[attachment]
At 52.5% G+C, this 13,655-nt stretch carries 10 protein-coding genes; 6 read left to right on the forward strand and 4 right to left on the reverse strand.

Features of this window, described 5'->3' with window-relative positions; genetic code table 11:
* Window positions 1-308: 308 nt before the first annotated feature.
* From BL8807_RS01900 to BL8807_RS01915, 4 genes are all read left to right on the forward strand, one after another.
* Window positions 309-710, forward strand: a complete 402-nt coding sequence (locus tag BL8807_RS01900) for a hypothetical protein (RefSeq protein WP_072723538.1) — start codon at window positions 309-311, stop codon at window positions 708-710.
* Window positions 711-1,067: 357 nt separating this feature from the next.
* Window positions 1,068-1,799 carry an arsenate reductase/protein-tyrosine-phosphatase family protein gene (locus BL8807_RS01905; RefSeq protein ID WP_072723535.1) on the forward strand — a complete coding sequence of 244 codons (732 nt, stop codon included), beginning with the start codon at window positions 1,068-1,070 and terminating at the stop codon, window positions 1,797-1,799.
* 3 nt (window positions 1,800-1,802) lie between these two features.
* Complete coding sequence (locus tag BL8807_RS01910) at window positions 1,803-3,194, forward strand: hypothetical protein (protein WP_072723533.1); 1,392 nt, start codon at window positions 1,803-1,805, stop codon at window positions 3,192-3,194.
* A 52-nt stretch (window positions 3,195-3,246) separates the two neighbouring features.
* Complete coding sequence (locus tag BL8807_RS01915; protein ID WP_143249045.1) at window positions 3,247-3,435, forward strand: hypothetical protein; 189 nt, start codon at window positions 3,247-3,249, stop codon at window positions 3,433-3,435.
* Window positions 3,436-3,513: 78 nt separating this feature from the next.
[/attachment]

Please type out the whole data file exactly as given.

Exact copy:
At 52.5% G+C, this 13,655-nt stretch carries 10 protein-coding genes; 6 read left to right on the forward strand and 4 right to left on the reverse strand.

Features of this window, described 5'->3' with window-relative positions; genetic code table 11:
* Window positions 1-308: 308 nt before the first annotated feature.
* From BL8807_RS01900 to BL8807_RS01915, 4 genes are all read left to right on the forward strand, one after another.
* Window positions 309-710, forward strand: a complete 402-nt coding sequence (locus tag BL8807_RS01900) for a hypothetical protein (RefSeq protein WP_072723538.1) — start codon at window positions 309-311, stop codon at window positions 708-710.
* Window positions 711-1,067: 357 nt separating this feature from the next.
* Window positions 1,068-1,799 carry an arsenate reductase/protein-tyrosine-phosphatase family protein gene (locus BL8807_RS01905; RefSeq protein ID WP_072723535.1) on the forward strand — a complete coding sequence of 244 codons (732 nt, stop codon included), beginning with the start codon at window positions 1,068-1,070 and terminating at the stop codon, window positions 1,797-1,799.
* 3 nt (window positions 1,800-1,802) lie between these two features.
* Complete coding sequence (locus tag BL8807_RS01910) at window positions 1,803-3,194, forward strand: hypothetical protein (protein WP_072723533.1); 1,392 nt, start codon at window positions 1,803-1,805, stop codon at window positions 3,192-3,194.
* A 52-nt stretch (window positions 3,195-3,246) separates the two neighbouring features.
* Complete coding sequence (locus tag BL8807_RS01915; protein ID WP_143249045.1) at window positions 3,247-3,435, forward strand: hypothetical protein; 189 nt, start codon at window positions 3,247-3,249, stop codon at window positions 3,433-3,435.
* Window positions 3,436-3,513: 78 nt separating this feature from the next.